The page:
Vino and Veritas
Rachel DelRocco, Texas’s best sommelier, on the state’s wine industry, pairing Champagne and fried chicken, and how to talk about wine when you don’t know much.
Last month at the twelfth annual gathering of TEXSOM, the nation’s largest wine and spirits educational conference, Rachel DelRocco, of Camerata at Paulie’s wine bar in Houston, was named the winner of the Texas Best Sommelier competition.
Twenty-five candidates were tested on the three primary occupational categories through the Court of Master Sommeliers (CMS): theory (wine knowledge), blind tasting, and service. Anyone who has seen the documentary SOMM has a sense of the difficulty of this test—as the film points out, only three percent of master sommelier candidates achieve that particular title. And while this test is not meant to designate a master sommelier—it’s geared toward sommeliers who have not yet made the third level of advanced sommelier through the CMS—it still is designed to name a clear winner. (Full disclosure: Texas Monthly was a conference sponsor.)
This year’s winner was a sommelier who has risen to the top in both Austin and Houston, where her sommelier career has been fostered by some of the state’s most prominent somms, including June Rodil of McGuire Moorman Hospitality and David Keck of Camerata.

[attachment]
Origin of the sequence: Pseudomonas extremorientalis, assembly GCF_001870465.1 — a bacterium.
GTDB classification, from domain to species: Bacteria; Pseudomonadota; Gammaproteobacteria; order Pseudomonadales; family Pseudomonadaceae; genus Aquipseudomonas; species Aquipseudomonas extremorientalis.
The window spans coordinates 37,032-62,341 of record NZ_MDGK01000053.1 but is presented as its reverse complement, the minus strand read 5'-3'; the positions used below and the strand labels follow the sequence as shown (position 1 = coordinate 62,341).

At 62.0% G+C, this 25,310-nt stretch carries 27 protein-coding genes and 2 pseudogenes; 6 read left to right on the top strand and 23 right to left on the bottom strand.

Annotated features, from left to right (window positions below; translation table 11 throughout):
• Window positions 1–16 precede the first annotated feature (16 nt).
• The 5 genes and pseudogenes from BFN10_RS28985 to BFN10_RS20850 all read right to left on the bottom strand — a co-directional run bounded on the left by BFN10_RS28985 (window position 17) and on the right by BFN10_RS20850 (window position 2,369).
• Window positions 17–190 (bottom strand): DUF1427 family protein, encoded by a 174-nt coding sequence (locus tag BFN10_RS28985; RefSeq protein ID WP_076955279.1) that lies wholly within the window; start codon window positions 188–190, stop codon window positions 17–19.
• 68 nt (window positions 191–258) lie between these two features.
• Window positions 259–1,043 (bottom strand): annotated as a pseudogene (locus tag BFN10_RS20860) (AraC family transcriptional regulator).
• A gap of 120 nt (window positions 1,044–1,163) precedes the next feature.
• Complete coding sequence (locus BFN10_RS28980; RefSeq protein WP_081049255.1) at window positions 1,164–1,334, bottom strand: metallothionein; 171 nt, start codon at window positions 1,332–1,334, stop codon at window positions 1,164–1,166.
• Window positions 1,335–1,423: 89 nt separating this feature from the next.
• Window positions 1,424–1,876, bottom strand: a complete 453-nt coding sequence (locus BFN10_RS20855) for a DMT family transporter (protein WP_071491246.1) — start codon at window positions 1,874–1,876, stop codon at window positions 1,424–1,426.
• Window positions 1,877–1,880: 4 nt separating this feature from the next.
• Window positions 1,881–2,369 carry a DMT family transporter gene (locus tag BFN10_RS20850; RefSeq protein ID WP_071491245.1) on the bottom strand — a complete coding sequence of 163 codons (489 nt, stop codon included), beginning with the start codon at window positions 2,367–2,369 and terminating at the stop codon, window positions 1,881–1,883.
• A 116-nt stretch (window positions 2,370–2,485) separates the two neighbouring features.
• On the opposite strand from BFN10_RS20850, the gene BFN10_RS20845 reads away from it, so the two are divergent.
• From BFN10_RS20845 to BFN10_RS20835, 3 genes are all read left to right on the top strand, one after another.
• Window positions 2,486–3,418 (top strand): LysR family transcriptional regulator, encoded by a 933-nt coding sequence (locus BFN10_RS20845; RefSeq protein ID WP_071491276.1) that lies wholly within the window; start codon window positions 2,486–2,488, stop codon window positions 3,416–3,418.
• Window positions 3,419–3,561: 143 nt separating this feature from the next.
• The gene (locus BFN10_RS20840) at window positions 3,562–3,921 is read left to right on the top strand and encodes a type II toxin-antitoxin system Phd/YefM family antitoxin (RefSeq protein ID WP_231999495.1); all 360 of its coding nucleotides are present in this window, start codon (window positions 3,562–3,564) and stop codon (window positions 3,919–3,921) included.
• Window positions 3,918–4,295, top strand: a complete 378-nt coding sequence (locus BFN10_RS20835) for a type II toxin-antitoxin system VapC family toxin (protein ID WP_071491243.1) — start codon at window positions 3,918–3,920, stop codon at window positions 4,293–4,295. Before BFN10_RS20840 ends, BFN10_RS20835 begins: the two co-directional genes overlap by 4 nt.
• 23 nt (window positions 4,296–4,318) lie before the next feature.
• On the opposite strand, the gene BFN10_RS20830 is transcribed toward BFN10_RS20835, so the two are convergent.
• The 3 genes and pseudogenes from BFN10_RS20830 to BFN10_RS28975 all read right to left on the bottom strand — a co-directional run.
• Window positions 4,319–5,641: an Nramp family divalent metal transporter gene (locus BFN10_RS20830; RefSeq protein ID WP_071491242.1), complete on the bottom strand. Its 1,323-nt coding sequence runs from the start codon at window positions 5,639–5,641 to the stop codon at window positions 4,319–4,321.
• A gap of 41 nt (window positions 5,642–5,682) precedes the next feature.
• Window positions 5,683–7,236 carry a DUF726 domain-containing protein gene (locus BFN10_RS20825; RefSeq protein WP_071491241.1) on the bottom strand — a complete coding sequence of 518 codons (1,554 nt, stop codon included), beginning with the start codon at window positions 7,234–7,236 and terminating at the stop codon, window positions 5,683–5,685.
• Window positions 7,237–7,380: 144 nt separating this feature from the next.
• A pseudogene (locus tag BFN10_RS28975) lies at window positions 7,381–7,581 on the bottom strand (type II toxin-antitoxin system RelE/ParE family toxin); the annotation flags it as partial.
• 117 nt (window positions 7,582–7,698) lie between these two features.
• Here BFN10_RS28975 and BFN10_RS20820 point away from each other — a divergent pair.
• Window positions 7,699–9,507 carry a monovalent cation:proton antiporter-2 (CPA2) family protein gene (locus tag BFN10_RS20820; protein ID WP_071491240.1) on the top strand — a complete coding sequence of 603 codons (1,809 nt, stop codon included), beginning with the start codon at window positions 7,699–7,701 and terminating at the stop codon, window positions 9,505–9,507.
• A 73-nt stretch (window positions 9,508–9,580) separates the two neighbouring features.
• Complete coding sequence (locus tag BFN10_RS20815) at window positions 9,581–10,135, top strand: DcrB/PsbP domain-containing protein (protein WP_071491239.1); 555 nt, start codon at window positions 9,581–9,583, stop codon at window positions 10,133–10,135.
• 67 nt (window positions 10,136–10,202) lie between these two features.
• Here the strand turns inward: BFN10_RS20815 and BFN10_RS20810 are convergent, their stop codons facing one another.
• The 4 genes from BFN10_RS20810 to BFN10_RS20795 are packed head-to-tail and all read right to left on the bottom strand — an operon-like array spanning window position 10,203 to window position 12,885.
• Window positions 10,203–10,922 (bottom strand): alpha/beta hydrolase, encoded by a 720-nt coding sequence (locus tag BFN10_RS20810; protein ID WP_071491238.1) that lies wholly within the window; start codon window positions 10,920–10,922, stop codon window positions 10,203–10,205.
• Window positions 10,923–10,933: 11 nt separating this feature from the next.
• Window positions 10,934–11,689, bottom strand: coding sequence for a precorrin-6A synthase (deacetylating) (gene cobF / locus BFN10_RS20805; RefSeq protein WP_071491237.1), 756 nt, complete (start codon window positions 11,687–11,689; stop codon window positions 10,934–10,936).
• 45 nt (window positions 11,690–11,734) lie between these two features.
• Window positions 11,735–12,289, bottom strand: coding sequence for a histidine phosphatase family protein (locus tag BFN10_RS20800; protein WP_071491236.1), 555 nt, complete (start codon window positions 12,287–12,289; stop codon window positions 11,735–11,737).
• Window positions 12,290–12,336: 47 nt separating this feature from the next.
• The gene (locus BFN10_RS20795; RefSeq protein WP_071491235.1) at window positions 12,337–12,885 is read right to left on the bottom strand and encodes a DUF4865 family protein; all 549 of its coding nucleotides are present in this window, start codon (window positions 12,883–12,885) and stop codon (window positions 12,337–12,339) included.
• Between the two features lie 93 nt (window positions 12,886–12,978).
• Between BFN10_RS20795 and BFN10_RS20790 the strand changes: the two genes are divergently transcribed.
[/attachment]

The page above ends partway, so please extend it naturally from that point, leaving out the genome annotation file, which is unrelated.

Originally from New Jersey, DelRocco has always had her hands in the food industry working for caterers at country clubs, counter service for an ice cream store, and eventually waiting tables and managing a tea house while in college in New York. She migrated to Austin in 2010 where she fell in love with cocktails, spirits and wine, and worked at places like Fino, Midnight Cowboy, Contigo, and Qui where she eventually became beverage director. A little more than a year ago, she took an opportunity at Camerata.
We had a few minutes to catch up with Delrocco about her new title and some of her favorite wine finds.
Jessica Dupuy: What made you want to pursue a career in this industry?
Rachel DelRocco: I don’t know if I can say that I actively pursued; it would be more accurate to say it found me. I fought it for a long time, trying to figure out what I wanted to be when I grew up, but thenl I realized that I spent all of my time studying classic cocktails, wine regions, and food cultures. So I thought maybe this was something I could actually be pretty good at.